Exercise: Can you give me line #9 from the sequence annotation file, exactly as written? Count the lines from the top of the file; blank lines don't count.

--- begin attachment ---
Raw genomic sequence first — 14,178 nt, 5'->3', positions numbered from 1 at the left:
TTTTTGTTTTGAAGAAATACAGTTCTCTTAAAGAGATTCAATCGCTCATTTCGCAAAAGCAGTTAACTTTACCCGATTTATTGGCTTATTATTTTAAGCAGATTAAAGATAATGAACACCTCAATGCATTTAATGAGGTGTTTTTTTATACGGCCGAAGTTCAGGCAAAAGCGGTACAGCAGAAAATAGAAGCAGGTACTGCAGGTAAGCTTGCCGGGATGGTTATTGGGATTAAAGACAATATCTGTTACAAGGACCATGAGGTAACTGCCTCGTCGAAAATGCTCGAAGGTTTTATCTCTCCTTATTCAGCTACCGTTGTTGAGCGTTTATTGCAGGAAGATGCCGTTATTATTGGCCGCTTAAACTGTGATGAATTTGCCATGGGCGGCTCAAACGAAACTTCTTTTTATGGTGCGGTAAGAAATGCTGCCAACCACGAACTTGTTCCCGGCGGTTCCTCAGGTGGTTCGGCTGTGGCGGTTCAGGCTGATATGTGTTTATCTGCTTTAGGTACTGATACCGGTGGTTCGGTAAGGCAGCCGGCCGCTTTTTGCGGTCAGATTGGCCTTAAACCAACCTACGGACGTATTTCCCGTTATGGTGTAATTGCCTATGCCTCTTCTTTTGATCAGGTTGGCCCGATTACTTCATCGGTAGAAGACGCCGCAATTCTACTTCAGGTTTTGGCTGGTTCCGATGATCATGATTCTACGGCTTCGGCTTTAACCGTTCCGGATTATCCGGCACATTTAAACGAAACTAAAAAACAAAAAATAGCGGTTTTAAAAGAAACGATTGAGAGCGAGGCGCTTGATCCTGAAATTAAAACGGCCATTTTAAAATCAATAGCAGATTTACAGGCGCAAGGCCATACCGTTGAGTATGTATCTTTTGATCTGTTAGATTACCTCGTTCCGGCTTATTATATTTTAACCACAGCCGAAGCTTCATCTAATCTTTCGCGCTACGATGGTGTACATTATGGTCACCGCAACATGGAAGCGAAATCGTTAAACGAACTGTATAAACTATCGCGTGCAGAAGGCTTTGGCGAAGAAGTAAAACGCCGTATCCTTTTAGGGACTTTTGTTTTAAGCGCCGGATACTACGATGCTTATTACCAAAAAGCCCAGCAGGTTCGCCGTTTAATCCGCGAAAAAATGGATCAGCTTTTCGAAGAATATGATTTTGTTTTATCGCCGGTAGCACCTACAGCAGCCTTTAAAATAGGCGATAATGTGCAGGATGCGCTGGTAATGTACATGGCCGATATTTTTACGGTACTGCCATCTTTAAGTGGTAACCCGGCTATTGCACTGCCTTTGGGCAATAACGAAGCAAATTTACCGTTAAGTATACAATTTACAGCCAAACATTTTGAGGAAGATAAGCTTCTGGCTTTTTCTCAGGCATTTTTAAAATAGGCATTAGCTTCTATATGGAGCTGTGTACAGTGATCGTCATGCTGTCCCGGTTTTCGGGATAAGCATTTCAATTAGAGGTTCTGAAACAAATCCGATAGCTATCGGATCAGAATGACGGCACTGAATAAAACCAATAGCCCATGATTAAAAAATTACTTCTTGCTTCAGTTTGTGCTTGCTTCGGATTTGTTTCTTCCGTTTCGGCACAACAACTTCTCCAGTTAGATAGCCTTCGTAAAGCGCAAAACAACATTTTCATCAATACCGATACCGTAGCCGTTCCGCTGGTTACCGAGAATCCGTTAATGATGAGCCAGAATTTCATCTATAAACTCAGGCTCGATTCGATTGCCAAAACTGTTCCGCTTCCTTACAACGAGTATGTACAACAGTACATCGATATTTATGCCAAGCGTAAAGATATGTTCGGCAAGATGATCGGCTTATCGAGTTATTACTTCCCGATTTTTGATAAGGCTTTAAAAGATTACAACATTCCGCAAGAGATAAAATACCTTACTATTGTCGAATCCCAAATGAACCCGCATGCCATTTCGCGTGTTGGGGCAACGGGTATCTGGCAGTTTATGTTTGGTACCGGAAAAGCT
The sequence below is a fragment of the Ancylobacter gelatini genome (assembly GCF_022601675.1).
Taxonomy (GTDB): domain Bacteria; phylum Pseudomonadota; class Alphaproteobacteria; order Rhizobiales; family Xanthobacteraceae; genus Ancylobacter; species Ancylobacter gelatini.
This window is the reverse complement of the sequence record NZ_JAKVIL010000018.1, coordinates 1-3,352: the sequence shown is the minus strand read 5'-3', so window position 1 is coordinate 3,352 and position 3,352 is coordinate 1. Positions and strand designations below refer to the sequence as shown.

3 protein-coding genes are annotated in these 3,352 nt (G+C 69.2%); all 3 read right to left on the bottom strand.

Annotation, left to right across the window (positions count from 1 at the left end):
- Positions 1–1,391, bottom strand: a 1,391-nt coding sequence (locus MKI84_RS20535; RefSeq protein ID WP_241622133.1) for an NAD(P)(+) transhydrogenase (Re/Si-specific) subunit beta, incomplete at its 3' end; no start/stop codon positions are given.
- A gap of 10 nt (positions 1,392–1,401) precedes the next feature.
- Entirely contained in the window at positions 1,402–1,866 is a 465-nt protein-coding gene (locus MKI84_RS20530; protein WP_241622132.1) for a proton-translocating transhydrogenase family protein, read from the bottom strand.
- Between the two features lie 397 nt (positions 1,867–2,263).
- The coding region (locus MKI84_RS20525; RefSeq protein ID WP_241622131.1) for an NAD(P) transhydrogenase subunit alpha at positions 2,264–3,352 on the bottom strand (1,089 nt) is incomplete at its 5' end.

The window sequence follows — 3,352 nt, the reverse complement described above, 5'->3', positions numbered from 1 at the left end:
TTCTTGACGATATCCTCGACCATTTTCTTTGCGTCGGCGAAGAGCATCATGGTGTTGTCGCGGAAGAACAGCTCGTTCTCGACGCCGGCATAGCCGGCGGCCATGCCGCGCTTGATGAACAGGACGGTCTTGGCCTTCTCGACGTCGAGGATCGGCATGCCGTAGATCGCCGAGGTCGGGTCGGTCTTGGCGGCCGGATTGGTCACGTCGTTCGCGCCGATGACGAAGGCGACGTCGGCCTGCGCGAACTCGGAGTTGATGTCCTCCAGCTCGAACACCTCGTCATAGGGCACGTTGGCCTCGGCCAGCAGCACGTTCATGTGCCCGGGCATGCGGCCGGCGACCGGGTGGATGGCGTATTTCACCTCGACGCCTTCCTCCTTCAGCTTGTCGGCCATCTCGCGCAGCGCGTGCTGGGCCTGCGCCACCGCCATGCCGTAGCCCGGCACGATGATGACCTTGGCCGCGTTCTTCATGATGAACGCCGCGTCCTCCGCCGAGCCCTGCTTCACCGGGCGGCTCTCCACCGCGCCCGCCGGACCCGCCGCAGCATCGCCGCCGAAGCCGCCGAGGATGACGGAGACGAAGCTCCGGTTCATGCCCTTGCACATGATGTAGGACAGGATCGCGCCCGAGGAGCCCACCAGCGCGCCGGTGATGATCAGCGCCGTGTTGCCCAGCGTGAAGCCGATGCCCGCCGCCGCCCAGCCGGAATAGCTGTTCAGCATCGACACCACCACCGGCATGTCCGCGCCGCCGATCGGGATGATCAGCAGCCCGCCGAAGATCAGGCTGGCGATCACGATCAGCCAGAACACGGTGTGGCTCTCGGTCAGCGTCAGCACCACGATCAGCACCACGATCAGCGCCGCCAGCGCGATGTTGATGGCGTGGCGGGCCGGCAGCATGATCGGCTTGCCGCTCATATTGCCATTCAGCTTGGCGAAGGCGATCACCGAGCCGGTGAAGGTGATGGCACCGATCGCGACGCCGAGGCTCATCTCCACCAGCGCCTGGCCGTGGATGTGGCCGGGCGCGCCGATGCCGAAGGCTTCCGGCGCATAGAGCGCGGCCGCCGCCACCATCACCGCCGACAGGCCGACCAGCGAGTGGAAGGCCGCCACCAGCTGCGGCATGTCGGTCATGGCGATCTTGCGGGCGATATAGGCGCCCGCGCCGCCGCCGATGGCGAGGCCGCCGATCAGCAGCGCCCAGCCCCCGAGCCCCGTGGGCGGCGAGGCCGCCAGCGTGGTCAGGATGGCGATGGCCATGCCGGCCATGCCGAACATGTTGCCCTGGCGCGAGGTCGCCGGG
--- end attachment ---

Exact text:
- A gap of 10 nt (positions 1,392–1,401) precedes the next feature.